But here is express mention made of: the Temple of Pheor [Beth-peor, verse 46], to shew that although the people had an eyesore there to turn them away to superstition: yet had they a remedy for it also, inasmuch as GOD called earnestly upon them by his word, that they should not meddle with the idolatries of the heathen.  Indeed it was a hard chastisement for them, to be driven to have the temple of an idol continually in their sight.  It was as if God meaning to have spited them, should have said, "I have called you to possess a land that is allotted to my service, where ye should have seen nothing that should have offended you: for my Sanctuary should have been set up among you, I should have been worshiped purely, according to my law, the land should not have been defiled with old superstitions, all such things should have been wiped out, so as ye should have heard nothing sound in your ears but my prayers. But now ye be here in a corner of a country, where ye behold the {178:A} temple of an idol, and where shameful abominations are committed.  Therefore it is as a vengeance which ye be fain to suffer for your sins, because ye be not worthy to enter into the land that I promised you."  Thus ye see how it was God's will to chastise his people, when he did let them dwell by the temple of Pheor. Likewise if we in these days be mingled with idolaters, so as we be fain to look upon the filthiness which they commit, and upon their perverting of all religion: let us understand that by that means God punisheth us, or at leastwise humbleth us because of our sins.  And we ought to be sorry, not only for the offences that are committed by the unbelievers, but also because we may well perceive that we be not worthy to see the whole world reformed, so as there might be one accord and consent of harmony in religion, and GOD be purely worshipped everywhere: I say we be not worthy to see it. Now then if superstitions be near us, and we be driven to behold the marks of them, or to hear any piece of them: Let us impute it to our own sins.

But yet howsoever the world went, GOD failed not to give the people of Israel a good remedy:  For when the law was taught them so by Moses: it was as if GOD had separated those that were his, from the blind wretches that went astray in their superstitions.  And hereupon we have to note, that although the whole world be perverted, and great confusion is to be seen, and all is full of error and corruption: yet notwithstanding we must take God's word for our guide, and that must strengthen us to defy all superstitions and idolatries. And if we be so full of vanity, as to fleet to and fro after that God hath given us his word: there will be no excuse for us. For as I have said afore, God's declaring of his will unto us, ought to be a sufficient bridle for us. Though all the world went the contrary way, and one sort followed their own fancies, and another sort had some likelihood of religion: yet ought none of those things to weigh with us, when we have once heard the voice of our GOD, and thereby gotten knowledge of his will. And therefore let us learn to make this certain and infallible doctrine available [availing], that it may draw us from all wicked opinions, from all errors, and from the things which the devil hath forged and men invented in the world.  Thus ye see what we have to remember, when Moses maketh mention here of Pheor's temple.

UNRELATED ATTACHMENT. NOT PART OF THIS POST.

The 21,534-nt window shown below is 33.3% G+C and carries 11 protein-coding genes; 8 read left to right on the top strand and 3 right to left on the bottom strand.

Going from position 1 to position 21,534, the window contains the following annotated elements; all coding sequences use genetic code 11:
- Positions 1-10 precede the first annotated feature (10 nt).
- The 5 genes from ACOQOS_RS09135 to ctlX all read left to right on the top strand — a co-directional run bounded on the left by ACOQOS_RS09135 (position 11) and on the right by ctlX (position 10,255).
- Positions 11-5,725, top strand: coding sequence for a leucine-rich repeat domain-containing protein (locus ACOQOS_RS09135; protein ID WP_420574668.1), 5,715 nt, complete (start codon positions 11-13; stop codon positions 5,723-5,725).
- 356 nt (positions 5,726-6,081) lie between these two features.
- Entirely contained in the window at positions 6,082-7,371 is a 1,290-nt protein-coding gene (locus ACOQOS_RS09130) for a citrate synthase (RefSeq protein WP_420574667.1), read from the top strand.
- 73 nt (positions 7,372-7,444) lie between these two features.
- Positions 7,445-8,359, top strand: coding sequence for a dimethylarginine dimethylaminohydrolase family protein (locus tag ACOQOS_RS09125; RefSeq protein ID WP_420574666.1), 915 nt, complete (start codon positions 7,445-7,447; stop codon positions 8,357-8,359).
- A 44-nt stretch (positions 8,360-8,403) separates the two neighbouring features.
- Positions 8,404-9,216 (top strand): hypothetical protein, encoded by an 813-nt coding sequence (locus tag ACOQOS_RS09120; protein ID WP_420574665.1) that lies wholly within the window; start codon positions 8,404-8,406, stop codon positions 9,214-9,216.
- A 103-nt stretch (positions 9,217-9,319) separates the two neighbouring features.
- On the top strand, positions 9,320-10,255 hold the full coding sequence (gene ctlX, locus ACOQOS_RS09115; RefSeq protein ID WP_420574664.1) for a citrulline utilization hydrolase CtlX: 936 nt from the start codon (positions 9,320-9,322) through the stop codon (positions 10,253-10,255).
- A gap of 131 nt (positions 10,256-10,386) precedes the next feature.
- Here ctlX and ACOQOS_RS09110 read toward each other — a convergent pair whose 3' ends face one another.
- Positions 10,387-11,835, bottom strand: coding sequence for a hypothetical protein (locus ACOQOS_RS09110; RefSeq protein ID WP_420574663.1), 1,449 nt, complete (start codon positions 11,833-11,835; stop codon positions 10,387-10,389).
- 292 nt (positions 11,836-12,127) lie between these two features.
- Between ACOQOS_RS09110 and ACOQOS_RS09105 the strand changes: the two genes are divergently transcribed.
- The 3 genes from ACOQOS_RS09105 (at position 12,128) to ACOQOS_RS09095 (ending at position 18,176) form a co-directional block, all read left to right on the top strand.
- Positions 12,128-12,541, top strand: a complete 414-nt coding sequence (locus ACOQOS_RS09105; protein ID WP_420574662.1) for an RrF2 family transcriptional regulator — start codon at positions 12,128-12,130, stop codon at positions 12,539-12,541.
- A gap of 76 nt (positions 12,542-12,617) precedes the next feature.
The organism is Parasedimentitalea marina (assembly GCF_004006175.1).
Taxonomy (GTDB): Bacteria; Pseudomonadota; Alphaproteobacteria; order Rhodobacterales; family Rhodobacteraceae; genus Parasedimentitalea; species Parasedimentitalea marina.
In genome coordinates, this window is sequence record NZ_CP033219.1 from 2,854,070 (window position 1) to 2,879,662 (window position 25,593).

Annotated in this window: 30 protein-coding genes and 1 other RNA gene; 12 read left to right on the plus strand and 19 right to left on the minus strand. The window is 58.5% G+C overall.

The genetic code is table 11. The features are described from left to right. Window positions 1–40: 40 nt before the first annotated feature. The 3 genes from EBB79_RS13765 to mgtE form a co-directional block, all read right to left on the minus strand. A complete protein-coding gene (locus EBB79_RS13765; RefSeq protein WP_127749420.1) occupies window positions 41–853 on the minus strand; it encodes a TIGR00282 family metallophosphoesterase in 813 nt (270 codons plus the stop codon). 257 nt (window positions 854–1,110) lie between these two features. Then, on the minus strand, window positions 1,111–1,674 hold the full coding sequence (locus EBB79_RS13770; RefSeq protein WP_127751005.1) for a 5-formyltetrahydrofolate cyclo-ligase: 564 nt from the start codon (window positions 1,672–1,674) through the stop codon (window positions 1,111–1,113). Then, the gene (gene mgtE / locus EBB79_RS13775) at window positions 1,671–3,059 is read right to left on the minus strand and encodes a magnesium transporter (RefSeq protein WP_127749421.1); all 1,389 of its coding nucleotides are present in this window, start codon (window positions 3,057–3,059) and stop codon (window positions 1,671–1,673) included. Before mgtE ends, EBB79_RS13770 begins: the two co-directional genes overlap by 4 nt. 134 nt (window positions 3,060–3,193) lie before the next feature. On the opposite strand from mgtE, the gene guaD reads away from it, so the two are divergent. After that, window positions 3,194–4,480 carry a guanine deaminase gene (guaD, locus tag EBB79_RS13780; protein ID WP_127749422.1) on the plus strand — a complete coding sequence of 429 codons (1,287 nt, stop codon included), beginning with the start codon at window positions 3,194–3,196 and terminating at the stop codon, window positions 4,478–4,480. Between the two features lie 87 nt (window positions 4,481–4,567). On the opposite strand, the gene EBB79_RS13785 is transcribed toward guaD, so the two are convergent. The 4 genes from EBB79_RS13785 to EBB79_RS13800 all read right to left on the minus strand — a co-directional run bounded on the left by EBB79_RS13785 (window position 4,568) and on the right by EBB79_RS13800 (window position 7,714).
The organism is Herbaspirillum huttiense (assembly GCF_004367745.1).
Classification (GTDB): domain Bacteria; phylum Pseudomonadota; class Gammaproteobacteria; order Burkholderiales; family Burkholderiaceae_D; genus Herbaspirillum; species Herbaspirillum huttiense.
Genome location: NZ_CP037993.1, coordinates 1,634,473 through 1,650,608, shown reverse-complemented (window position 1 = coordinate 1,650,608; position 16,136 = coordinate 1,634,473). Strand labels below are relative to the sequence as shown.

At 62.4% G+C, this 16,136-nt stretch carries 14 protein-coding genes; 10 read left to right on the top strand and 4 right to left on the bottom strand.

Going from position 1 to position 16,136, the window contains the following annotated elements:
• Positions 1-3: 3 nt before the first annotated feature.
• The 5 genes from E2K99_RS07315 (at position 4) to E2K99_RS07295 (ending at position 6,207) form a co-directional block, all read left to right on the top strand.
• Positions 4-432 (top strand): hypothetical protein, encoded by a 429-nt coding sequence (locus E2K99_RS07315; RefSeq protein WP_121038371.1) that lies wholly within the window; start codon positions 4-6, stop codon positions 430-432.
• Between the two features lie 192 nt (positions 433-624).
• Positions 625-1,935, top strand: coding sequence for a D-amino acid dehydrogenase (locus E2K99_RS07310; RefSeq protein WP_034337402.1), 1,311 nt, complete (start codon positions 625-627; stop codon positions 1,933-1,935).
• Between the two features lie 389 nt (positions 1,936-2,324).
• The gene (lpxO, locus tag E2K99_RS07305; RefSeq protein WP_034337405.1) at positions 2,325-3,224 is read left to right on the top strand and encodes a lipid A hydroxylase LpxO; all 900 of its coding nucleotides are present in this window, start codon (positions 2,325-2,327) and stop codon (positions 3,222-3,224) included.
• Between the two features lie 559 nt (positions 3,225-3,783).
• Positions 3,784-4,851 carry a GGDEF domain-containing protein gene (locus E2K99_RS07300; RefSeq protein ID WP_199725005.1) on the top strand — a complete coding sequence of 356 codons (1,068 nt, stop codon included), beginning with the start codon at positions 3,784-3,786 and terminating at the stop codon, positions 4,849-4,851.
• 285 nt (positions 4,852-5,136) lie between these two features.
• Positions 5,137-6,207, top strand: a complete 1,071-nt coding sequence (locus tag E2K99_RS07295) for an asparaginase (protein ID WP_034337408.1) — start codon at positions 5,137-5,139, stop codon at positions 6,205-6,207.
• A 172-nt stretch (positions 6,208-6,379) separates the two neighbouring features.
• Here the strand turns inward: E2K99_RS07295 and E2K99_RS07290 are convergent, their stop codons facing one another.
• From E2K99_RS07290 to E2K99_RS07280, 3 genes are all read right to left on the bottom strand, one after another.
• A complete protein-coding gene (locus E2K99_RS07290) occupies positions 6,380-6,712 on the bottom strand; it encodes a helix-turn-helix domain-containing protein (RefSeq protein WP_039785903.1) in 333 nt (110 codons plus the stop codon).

Now herewithal he addeth also, that this [was done] after their overcoming of the two kings, Og king of Bashan, and Sihon king of the Amorites or of Heshbon. And this circumstance served to blame the people, if they yielded not themselves obedient unto God. We know that the more favor GOD sheweth us, the more ought we to be provoked to love and fear him.  God hath shewed himself beneficial to us: now ought not the same to draw us the more unto him? Yes. For if we bind a mortal man unto us by our well-doing: he shall be taken and {178:B} deemed unthankful, if he acknowledge not the good that we have done him: and how much less are we to be excused, if we do not so to the living God? Then let us beare in mind that Moses maketh express mention here, of the two kings that had been overcome: to the intent that the people should have considered thus with themselves: "Go to, we have had here two excellent victories. Heretofore when we would have attempted it against the forbidding of our GOD, we were stoutly beaten back; there was no strength nor courage in us, our enemies came like Wasps or Hornets to sting out our eyes," according to the similitude which hath been set down heretofore. "But now are two strong and mighty kings overcome, without any cost of ours,—So as GOD hath given them into our hands. Who was the cause of these two victories? was it not God, who directed and ruled all? Seeing then that he hath pitied us, and begun to perform the promise which he made to our fathers, and given us so good a hansel [token] of it already: ought we not to endeavour to give ourselves in such wise unto him, as we may be wholly at his commandment? Should we not put ourselves into his hand, which he hath shewed to be so mighty for the love of us?" Behold (say I) how Moses meant the things that he rehearseth concerning the discomfiture of Sihon and Og: namely to blame the people for their unthankfulness, if they yielded not themselves quietly to the service of their God, which had bound them so greatly unto him.